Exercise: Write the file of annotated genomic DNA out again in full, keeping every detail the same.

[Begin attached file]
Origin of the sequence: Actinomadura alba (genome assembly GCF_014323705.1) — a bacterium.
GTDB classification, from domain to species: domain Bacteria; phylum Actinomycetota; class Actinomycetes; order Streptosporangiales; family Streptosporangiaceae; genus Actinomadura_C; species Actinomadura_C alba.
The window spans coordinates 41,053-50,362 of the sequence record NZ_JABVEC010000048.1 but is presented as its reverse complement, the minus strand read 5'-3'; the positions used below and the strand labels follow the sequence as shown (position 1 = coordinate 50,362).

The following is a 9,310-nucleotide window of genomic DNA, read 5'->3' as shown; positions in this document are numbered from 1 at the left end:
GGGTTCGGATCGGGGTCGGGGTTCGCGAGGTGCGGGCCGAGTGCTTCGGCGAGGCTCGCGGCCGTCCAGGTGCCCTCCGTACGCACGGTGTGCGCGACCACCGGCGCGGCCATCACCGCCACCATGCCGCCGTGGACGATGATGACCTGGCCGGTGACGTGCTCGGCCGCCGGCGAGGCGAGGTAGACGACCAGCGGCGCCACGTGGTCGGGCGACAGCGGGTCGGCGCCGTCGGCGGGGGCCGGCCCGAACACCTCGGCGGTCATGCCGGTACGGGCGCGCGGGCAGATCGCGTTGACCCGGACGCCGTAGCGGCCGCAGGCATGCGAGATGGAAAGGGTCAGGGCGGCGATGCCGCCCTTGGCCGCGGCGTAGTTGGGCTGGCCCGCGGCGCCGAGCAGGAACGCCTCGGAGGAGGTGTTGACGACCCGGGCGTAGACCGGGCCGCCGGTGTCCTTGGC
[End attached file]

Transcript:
Origin of the sequence: Actinomadura alba (genome assembly GCF_014323705.1) — a bacterium.
GTDB classification, from domain to species: domain Bacteria; phylum Actinomycetota; class Actinomycetes; order Streptosporangiales; family Streptosporangiaceae; genus Actinomadura_C; species Actinomadura_C alba.
The window spans coordinates 41,053-50,362 of the sequence record NZ_JABVEC010000048.1 but is presented as its reverse complement, the minus strand read 5'-3'; the positions used below and the strand labels follow the sequence as shown (position 1 = coordinate 50,362).

The following is a 9,310-nucleotide window of genomic DNA, read 5'->3' as shown; positions in this document are numbered from 1 at the left end:
GGGTTCGGATCGGGGTCGGGGTTCGCGAGGTGCGGGCCGAGTGCTTCGGCGAGGCTCGCGGCCGTCCAGGTGCCCTCCGTACGCACGGTGTGCGCGACCACCGGCGCGGCCATCACCGCCACCATGCCGCCGTGGACGATGATGACCTGGCCGGTGACGTGCTCGGCCGCCGGCGAGGCGAGGTAGACGACCAGCGGCGCCACGTGGTCGGGCGACAGCGGGTCGGCGCCGTCGGCGGGGGCCGGCCCGAACACCTCGGCGGTCATGCCGGTACGGGCGCGCGGGCAGATCGCGTTGACCCGGACGCCGTAGCGGCCGCAGGCATGCGAGATGGAAAGGGTCAGGGCGGCGATGCCGCCCTTGGCCGCGGCGTAGTTGGGCTGGCCCGCGGCGCCGAGCAGGAACGCCTCGGAGGAGGTGTTGACGACCCGGGCGTAGACCGGGCCGCCGGTGTCCTTGGC